A fairer trial system requires both transparency and a shift of power away from prosecutors “into the hands of (impartial) sentencing judges,” argue the authors of a forthcoming article in Missouri Law Review, reported The Crime Report.
It isn’t an exaggeration to say the right to a fair trial in the U.S. is close to a myth, when the fate of more than 90 percent of criminal cases is determined by unrecorded conversations that take place in a courthouse hallway, according to the article, entitled Plea Bargaining: From Patent Unfairness to Transparent Justice.
The authors propose replacing the current U.S. system with a model similar to one used in Australia, where judges have a high degree of authority over sentencing, and where the high court has ruled that prosecutors cannot even make a submission regarding an appropriate sentence.
The plea bargaining in U.S. courtrooms between prosecutors and defense attorneys, which Justice Anthony Kennedy called “horse trading,” isn’t really a “negotiation” at all due to the imbalance of power on the side of prosecutors, wrote the authors–making a defendant’s decision to plead guilty a rational choice, said the authors.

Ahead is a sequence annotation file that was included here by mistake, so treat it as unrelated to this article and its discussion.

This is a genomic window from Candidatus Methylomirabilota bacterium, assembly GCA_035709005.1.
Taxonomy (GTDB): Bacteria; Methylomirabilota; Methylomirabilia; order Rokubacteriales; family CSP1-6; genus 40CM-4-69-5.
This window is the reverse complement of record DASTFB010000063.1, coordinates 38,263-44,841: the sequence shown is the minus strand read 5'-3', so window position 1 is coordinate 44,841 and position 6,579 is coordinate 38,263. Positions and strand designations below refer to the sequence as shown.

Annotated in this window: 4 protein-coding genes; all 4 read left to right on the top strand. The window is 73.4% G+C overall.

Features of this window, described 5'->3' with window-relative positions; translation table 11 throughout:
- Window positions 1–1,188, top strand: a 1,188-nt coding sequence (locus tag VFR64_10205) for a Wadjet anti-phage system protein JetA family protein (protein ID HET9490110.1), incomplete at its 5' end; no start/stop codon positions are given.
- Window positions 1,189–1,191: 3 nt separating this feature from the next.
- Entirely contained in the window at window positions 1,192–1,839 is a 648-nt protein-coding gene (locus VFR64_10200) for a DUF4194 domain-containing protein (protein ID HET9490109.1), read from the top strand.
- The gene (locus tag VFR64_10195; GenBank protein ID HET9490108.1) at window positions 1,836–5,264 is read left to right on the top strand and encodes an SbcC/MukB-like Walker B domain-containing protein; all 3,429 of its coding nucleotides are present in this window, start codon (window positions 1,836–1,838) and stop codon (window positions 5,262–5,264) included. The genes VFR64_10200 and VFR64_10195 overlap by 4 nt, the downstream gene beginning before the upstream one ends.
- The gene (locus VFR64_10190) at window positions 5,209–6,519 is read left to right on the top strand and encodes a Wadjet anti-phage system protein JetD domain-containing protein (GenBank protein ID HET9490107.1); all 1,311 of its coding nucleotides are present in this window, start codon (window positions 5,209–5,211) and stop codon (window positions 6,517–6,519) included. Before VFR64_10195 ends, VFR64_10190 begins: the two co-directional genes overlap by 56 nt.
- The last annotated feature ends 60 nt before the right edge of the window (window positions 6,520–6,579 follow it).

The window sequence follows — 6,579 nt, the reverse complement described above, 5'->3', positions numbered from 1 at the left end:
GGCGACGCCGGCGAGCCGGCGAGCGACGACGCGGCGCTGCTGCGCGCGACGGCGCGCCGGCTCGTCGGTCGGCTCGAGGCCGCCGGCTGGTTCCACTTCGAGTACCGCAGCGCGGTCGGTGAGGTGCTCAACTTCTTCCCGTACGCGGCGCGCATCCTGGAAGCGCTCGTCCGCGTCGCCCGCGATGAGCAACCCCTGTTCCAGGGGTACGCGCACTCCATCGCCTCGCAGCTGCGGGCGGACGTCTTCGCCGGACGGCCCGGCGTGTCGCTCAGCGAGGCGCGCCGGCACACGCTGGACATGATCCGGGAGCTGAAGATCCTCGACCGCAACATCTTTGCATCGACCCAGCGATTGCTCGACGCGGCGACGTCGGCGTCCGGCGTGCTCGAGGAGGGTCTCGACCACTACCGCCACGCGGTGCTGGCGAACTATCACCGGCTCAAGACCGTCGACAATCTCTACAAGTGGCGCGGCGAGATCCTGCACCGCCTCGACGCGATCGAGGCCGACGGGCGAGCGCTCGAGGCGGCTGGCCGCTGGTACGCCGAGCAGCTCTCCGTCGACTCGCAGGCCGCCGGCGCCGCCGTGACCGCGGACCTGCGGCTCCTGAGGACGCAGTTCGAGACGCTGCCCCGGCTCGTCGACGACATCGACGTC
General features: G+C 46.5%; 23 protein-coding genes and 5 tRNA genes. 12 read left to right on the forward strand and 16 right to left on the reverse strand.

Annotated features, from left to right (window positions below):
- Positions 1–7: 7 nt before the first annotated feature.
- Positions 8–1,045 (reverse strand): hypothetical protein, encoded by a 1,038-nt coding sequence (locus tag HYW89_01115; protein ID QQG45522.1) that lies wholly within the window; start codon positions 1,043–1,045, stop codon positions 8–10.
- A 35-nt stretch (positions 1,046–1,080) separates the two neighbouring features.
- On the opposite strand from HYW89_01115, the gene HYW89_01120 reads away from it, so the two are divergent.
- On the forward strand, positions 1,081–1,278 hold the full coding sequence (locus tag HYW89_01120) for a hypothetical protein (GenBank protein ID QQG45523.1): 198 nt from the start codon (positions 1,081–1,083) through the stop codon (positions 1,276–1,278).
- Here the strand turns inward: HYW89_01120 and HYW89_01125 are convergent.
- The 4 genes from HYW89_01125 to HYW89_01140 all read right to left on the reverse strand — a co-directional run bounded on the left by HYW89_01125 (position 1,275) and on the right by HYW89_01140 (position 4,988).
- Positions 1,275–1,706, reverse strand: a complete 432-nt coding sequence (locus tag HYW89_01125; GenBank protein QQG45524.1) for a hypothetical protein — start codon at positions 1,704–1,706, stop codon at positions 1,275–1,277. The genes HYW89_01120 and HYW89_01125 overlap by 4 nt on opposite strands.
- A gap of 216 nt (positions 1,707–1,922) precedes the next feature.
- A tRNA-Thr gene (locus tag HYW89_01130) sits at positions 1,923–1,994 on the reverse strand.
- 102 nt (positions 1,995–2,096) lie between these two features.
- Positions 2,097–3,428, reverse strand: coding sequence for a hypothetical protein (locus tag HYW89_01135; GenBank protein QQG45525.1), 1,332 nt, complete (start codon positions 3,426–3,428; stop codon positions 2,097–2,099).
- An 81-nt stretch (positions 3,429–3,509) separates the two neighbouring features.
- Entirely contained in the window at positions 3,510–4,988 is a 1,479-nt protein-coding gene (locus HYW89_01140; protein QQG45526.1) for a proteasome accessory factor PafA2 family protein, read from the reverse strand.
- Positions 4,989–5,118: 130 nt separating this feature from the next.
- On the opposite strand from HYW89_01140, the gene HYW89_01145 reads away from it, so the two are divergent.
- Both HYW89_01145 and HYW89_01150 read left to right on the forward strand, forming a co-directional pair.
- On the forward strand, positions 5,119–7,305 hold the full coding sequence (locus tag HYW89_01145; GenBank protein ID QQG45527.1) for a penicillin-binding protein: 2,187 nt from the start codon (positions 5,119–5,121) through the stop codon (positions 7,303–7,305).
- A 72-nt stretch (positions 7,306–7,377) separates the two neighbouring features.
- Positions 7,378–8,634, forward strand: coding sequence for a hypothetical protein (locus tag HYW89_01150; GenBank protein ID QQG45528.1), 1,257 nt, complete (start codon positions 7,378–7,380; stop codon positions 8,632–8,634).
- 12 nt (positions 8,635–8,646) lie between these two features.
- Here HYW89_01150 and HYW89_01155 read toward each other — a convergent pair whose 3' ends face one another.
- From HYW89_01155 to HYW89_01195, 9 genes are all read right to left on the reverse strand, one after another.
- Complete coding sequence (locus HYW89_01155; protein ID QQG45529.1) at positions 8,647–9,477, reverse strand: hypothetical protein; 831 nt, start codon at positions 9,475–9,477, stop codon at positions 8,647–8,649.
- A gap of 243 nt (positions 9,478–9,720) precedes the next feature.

“The realities of the prison and the bail system, and the nearly unfettered power reposed in prosecutors often applies considerable persuasive force to those defendants who do not have the resources to get out of jail on bail or take their cases to trial,” the article said.
In US courts, the judge is absent from the plea negotiations. Unlike trials, there are no records of the bargaining process, which happens outside the courtroom—in brief conversations between court appearances, sometimes by email, and sometimes over the phone.
Though judges can later reject a defendant’s guilty plea, “in reality, nearly all plea agreements are accepted by the courts,” wrote the authors– because the courts know very little about the case, and are under “considerable time pressures.”
The paper was written by Mirko Bagaric, Director of the Evidence-Based Sentencing and Criminal Justice Project, Swinburne University Law School; Julie N. Clark, of Melbourne Law School; and William Rininger, of the University of Akron School of Law.
They propose establishing a sentencing discount of up to 30 percent to all offenders who plead guilty. Where the prosecution’s case is weak, and a defendant is “tenably innocent,” they should receive a discount of up 75 percent. This will reduce both incarceration levels and discrimination in sentencing, they argue.
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